Thousands reportedly hospitalized, 5 dead in unrest in Uzbekistan

Uzbekistan’s President Shavkat Mirziyoyev said Sunday there had been casualties among civilians and law enforcement officials after rare protests in the Central Asian country, and an exiled opposition politician said at least five people had been killed.

Separately, a local government official told an Uzbek news website that thousands of people were hospitalized.

In a statement published online, Mirziyoyev said rioters carried out “destructive actions” in the city of Nukus, capital of north-western Karakalpakstan region, by throwing stones, setting fires and attacking police.

“Unfortunately, there are casualties among civilians and law enforcement officials,” he said. The statement did not provide any information on the number and nature of the victims.

Sultanbek Ziyayev, the head of the Health Ministry of the Republic of Karakalpakstan, told news website that the hospitals in Nukus are full of patients injured in clashes between protesters and security forces.

“Thousands of wounded have been hospitalized and are being treated,” he said, according to the website.

Photos from Nukus, released Sunday by another news website,, ​​showed road barricades, burned-out trucks and a heavy military presence, including armored personnel carriers.

An Uzbek law enforcement officer guards a street in Nukus, the capital of northwestern Karakalpakstan region, Uzbekistan.
An Uzbek law enforcement officer guards a street in Nukus, the capital of northwestern Karakalpakstan region, Uzbekistan.
KUN.UZ/Handout via REUTERS

Videos shared on social media showed at least two seriously injured, carried on the arms and legs. One was bleeding from the abdomen while the other screamed.

Another showed a young man crouching next to an apparently lifeless body in the street, shouting “A man is dying” and then running for cover as gunshots rang out. Reuters could not immediately verify the authenticity of the videos.

An exiled opposition politician, Pulat Ahunov, told Reuters that at least five people had been killed, according to contacts with local sources and video evidence. He said there were unconfirmed reports of dozens more dead.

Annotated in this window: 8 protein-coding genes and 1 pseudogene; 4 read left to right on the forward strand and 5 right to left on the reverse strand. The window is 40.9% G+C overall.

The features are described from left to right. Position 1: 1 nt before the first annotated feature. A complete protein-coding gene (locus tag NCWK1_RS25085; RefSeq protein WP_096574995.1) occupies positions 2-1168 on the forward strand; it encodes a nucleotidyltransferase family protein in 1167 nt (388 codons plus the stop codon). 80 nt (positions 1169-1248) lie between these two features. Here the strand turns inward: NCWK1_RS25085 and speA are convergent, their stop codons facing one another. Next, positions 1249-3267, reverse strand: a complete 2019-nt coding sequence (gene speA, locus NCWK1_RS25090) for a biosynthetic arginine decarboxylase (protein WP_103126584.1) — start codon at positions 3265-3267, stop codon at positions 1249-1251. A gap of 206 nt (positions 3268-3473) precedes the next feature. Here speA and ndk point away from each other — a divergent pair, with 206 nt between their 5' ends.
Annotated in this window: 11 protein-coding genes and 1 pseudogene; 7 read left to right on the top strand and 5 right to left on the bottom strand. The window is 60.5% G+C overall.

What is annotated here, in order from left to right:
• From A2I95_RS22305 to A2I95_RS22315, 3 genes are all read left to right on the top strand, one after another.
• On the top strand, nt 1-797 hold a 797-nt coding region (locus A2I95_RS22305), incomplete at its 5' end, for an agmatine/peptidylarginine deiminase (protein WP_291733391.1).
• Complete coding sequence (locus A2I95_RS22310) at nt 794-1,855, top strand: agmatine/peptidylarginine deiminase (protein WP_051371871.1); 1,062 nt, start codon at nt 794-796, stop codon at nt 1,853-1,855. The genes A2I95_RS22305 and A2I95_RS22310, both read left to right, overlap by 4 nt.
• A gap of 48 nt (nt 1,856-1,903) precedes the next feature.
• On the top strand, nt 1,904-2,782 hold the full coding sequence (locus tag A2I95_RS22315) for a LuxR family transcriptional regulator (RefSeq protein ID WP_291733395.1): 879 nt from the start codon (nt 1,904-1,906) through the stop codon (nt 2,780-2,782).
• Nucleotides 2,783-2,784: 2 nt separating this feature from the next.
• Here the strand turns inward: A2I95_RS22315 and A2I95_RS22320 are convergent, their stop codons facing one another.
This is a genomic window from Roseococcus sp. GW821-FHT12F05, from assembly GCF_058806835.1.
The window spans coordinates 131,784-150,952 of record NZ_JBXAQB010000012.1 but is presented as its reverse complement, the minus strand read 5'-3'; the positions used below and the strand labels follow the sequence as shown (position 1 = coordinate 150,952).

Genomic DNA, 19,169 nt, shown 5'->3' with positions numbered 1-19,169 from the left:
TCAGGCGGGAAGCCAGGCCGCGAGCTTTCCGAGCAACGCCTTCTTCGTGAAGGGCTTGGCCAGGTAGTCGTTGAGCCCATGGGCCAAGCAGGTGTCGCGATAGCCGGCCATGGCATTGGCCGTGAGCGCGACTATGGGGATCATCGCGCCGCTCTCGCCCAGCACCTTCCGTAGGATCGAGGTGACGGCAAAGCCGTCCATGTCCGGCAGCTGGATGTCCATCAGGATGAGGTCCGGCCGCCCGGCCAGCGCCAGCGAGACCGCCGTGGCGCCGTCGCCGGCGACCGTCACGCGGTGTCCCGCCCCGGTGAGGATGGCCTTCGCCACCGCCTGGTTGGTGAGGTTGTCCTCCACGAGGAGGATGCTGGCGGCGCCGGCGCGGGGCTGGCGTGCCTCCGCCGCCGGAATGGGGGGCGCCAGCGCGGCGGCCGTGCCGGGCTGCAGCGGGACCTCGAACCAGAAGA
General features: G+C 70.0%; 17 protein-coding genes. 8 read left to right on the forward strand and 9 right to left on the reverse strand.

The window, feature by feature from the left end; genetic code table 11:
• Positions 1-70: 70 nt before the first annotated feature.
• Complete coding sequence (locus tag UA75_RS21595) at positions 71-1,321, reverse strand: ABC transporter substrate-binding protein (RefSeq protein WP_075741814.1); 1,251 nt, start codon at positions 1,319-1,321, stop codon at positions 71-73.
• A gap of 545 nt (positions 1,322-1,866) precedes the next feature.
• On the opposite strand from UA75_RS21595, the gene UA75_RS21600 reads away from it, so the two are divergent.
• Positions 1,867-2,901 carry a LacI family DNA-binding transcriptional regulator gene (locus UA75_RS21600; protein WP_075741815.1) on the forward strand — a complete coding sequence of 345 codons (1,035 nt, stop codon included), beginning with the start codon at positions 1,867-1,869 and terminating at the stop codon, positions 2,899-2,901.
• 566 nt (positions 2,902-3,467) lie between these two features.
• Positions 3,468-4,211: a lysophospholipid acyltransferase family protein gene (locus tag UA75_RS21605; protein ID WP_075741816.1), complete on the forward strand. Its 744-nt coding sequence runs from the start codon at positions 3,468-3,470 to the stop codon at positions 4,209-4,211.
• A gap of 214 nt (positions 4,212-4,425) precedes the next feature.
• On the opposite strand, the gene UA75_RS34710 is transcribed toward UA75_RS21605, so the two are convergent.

Ahunov said people are unable to move and get more information because of the state of emergency imposed by the authorities.

Uzbekistan is a tightly controlled former Soviet republic where the government cracks down on any form of dissent. It was the second outbreak of unrest in Central Asia this year, after Kazakhstan crushed mass protests in January and Russia and other former Soviet republics sent troops to help authorities restore order.

The protests in Uzbekistan were triggered by planned constitutional changes that would have deprived Karakalpakstan of its autonomy status. In an about-face, the President dropped those plans on Saturday.

Ahunov, leader of the opposition party Berlik, told Reuters from Sweden that he condemned the use of deadly force.

“The authorities should have opted for dialogue and negotiations from the start,” he said.

He said he feared the situation could escalate into an ethnic conflict between Uzbeks and Karakalpaks, a minority with their own language. Authorities have called a public meeting for Tuesday to discuss the situation, he added.

Kazakhstan expressed concern about events in Uzbekistan and welcomed the authorities’ steps to stabilize the situation.

Steve Swerdlow, an associate professor of human rights at the University of Southern California and an expert on the region, said Uzbekistan should be as transparent as possible about reporting casualties and use of force, and longer-term reviewing what concerns are at the heart of the protests . Thousands reportedly hospitalized, 5 dead in unrest in Uzbekistan


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